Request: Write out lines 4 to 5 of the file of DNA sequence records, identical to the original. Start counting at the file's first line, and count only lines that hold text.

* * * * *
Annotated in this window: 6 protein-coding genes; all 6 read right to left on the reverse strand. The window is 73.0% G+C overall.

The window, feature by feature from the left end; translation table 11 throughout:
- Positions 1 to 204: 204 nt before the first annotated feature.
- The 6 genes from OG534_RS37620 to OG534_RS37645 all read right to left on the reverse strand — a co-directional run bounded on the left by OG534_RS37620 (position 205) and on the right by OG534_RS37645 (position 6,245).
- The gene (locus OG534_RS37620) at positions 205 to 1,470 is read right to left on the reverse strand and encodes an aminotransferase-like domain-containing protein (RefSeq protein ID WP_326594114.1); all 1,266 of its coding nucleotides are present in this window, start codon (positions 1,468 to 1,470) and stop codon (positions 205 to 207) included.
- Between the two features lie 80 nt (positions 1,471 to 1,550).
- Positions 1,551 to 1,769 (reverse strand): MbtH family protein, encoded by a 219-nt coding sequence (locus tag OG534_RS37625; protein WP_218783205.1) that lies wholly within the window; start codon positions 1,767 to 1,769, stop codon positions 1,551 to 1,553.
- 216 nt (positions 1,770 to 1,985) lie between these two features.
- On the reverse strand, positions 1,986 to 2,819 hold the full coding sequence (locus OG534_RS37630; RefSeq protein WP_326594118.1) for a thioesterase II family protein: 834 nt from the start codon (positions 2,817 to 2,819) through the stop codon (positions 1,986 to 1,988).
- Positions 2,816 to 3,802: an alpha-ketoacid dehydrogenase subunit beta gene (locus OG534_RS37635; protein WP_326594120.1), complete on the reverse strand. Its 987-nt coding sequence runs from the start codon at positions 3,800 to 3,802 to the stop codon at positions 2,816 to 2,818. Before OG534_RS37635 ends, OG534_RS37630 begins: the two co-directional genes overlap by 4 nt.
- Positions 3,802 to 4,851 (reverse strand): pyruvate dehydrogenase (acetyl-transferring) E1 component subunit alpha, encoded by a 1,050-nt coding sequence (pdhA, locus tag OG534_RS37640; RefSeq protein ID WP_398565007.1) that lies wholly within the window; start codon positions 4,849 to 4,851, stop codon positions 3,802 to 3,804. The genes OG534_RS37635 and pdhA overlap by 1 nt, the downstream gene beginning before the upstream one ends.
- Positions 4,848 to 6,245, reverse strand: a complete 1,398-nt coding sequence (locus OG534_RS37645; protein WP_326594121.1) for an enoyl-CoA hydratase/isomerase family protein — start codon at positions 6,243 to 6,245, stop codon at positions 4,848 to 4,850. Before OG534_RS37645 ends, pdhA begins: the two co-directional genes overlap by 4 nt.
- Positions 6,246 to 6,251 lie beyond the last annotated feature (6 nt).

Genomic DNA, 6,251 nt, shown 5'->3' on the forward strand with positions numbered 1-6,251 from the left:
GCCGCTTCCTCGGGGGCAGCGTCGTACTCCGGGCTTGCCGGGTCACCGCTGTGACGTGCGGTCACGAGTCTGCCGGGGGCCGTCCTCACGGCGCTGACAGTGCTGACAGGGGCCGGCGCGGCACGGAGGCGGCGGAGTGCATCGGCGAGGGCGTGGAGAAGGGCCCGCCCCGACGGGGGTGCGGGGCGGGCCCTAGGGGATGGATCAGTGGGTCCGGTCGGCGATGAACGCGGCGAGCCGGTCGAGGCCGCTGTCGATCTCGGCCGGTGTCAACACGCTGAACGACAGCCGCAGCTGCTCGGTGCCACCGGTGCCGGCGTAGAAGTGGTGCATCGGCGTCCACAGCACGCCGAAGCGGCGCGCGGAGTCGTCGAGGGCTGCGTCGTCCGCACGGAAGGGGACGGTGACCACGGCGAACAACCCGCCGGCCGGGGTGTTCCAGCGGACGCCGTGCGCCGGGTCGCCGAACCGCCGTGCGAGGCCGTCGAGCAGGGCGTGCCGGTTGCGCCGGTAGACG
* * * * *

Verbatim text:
- The 6 genes from OG534_RS37620 to OG534_RS37645 all read right to left on the reverse strand — a co-directional run bounded on the left by OG534_RS37620 (position 205) and on the right by OG534_RS37645 (position 6,245).
- The gene (locus OG534_RS37620) at positions 205 to 1,470 is read right to left on the reverse strand and encodes an aminotransferase-like domain-containing protein (RefSeq protein ID WP_326594114.1); all 1,266 of its coding nucleotides are present in this window, start codon (positions 1,468 to 1,470) and stop codon (positions 205 to 207) included.